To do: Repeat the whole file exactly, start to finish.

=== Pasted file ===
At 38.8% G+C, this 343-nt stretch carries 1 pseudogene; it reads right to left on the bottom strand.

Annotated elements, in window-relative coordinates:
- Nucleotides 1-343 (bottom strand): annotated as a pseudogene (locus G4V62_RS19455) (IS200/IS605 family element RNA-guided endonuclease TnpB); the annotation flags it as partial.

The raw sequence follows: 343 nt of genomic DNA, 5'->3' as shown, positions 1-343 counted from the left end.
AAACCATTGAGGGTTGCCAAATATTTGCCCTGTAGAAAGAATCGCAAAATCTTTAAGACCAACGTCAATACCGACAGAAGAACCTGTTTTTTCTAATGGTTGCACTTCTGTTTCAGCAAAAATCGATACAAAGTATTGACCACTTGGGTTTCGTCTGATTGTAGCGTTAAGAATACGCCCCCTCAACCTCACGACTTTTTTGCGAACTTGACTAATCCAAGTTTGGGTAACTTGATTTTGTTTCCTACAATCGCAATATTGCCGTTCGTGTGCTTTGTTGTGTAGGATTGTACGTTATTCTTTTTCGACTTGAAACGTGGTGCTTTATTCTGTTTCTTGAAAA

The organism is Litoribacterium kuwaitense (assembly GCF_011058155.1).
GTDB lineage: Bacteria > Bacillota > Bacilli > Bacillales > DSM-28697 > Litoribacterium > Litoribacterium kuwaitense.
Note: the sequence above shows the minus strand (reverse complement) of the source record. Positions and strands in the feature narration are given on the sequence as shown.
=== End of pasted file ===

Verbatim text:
At 38.8% G+C, this 343-nt stretch carries 1 pseudogene; it reads right to left on the bottom strand.

Annotated elements, in window-relative coordinates:
- Nucleotides 1-343 (bottom strand): annotated as a pseudogene (locus G4V62_RS19455) (IS200/IS605 family element RNA-guided endonuclease TnpB); the annotation flags it as partial.

The raw sequence follows: 343 nt of genomic DNA, 5'->3' as shown, positions 1-343 counted from the left end.
AAACCATTGAGGGTTGCCAAATATTTGCCCTGTAGAAAGAATCGCAAAATCTTTAAGACCAACGTCAATACCGACAGAAGAACCTGTTTTTTCTAATGGTTGCACTTCTGTTTCAGCAAAAATCGATACAAAGTATTGACCACTTGGGTTTCGTCTGATTGTAGCGTTAAGAATACGCCCCCTCAACCTCACGACTTTTTTGCGAACTTGACTAATCCAAGTTTGGGTAACTTGATTTTGTTTCCTACAATCGCAATATTGCCGTTCGTGTGCTTTGTTGTGTAGGATTGTACGTTATTCTTTTTCGACTTGAAACGTGGTGCTTTATTCTGTTTCTTGAAAA

The organism is Litoribacterium kuwaitense (assembly GCF_011058155.1).
GTDB lineage: Bacteria > Bacillota > Bacilli > Bacillales > DSM-28697 > Litoribacterium > Litoribacterium kuwaitense.
Note: the sequence above shows the minus strand (reverse complement) of the source record. Positions and strands in the feature narration are given on the sequence as shown.